2. If you plan to use a software application to help run your business — from enterprise resource planning (ERP) to accounting, customer relationship management (CRM), shopping cart and e-commerce systems, look for one with visibility tools built in. Many prominent software companies work with major shippers and 3PLs to strengthen their applications by integrating tracking functionality and other shipping tools.

3. Don't limit visibility information to the shipping department. For example, the finance department can use a confirmed delivery notice to automatically trigger invoices, cutting days off payment cycle times. And it can use electronically generated information about who initiated a shipment to easily assign billing charges to clients or internal departments at the end of the month. The customer service department can proactively contact customers when it receives information that a shipment is in route, or that it's been delayed due to weather or a customs issue, enhancing customer relationships.

4. Integrate visibility tools into your own Web site or other customer-facing components of your operation. Many companies have integrated online tracking and other shipping tools onto their own Web sites. This not only allows them to improve service to their own customers and cut down on where's my order phone calls, but it also drives additional traffic on your site as customers return to check on the status of their orders. Proactive notification of shipment status enables shippers to improve their customer service by proactively alerting customers of critical package status events.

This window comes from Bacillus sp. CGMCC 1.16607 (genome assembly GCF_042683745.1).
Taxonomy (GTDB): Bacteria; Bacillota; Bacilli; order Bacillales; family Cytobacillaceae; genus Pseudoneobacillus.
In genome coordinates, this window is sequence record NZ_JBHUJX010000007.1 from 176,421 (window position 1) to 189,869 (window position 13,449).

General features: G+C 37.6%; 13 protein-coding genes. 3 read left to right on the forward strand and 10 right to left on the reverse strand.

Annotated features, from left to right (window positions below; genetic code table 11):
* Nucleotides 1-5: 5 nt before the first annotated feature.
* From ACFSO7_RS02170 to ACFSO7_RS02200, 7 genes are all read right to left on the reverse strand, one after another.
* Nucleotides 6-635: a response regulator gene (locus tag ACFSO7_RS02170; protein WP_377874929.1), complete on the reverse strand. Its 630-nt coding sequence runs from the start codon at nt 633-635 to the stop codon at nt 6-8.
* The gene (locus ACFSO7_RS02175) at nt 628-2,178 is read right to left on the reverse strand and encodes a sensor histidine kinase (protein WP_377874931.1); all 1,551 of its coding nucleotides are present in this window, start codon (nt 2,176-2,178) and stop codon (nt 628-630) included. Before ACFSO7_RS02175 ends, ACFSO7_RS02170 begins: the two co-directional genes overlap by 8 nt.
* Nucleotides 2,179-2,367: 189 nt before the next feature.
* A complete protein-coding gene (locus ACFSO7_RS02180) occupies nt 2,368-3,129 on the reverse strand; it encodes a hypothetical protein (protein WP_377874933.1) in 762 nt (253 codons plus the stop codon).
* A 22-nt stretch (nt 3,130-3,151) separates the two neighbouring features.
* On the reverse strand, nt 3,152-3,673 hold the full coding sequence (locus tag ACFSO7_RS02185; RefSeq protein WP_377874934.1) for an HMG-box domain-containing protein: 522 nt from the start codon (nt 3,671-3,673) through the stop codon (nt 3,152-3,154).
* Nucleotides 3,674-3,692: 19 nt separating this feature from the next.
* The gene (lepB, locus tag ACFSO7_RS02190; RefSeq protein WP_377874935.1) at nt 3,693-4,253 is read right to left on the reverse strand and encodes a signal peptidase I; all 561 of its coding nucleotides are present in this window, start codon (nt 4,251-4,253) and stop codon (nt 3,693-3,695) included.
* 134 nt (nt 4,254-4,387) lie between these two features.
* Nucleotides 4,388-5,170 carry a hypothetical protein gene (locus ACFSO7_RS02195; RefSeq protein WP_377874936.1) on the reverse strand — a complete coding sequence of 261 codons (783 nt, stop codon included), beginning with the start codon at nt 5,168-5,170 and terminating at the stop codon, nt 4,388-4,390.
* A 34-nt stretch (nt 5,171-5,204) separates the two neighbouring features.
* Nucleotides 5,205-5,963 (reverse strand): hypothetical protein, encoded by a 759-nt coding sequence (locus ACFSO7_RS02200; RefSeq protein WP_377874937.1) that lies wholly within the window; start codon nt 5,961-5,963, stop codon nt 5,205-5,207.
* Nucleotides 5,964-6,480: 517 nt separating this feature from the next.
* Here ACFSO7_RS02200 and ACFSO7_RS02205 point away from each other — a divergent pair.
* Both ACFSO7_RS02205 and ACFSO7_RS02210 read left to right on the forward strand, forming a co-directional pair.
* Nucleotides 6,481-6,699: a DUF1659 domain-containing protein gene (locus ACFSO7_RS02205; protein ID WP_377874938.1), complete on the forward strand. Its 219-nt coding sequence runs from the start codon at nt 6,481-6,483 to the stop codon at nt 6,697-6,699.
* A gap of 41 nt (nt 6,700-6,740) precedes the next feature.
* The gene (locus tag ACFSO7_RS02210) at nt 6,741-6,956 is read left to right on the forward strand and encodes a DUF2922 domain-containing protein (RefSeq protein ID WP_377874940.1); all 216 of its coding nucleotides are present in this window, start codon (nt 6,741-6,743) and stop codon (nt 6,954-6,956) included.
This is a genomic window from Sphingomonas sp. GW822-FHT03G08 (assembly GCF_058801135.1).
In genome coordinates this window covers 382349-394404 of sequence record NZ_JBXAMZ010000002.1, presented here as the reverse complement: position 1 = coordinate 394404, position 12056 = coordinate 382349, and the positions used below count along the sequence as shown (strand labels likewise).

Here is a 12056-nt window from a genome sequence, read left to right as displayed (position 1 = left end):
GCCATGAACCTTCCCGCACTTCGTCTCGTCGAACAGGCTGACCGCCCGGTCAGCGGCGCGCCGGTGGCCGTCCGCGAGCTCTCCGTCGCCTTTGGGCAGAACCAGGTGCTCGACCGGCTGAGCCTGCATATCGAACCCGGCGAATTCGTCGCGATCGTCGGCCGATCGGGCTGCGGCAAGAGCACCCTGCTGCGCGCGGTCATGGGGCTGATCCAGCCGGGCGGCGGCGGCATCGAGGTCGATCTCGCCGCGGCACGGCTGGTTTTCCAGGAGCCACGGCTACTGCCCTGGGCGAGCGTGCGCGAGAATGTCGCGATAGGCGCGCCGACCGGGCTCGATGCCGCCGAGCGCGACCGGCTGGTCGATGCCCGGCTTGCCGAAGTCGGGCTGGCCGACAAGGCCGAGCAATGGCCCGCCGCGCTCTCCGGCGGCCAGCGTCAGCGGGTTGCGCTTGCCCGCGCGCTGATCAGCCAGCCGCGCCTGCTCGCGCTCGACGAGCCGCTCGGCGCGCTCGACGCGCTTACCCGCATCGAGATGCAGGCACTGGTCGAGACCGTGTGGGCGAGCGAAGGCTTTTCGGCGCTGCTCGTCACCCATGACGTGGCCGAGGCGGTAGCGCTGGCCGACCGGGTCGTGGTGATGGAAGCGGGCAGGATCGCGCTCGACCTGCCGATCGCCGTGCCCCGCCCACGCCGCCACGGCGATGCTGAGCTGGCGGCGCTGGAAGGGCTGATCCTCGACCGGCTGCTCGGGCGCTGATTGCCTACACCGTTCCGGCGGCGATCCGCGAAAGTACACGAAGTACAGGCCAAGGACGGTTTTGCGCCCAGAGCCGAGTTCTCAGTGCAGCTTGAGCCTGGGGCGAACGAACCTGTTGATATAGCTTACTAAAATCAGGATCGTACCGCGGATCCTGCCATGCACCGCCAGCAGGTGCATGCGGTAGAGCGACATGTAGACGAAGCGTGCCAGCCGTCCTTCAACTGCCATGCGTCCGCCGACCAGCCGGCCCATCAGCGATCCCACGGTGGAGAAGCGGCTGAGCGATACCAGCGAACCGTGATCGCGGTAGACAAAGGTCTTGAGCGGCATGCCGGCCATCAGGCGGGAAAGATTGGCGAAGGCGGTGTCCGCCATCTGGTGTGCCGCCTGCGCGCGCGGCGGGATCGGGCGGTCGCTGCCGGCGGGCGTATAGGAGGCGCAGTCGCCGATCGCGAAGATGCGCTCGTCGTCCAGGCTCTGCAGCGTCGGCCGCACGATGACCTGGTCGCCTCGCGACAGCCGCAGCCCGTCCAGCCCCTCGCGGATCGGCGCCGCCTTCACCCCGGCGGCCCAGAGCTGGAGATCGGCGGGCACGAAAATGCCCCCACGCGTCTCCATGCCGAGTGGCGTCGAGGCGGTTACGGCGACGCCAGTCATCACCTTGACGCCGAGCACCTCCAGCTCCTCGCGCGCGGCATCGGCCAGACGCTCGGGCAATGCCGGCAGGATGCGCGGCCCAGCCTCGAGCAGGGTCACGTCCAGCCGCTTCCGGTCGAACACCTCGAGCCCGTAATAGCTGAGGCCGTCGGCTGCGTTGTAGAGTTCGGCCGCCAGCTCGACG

Most shipping companies offer supply chain visibility solutions, and some go much further; it's worth your while to make sure the company you deal with offers the solution that's right for you. And if not, don't be afraid to shop around.

About the Author: Jordan Colletta is vice president of e-commerce marketing at UPS.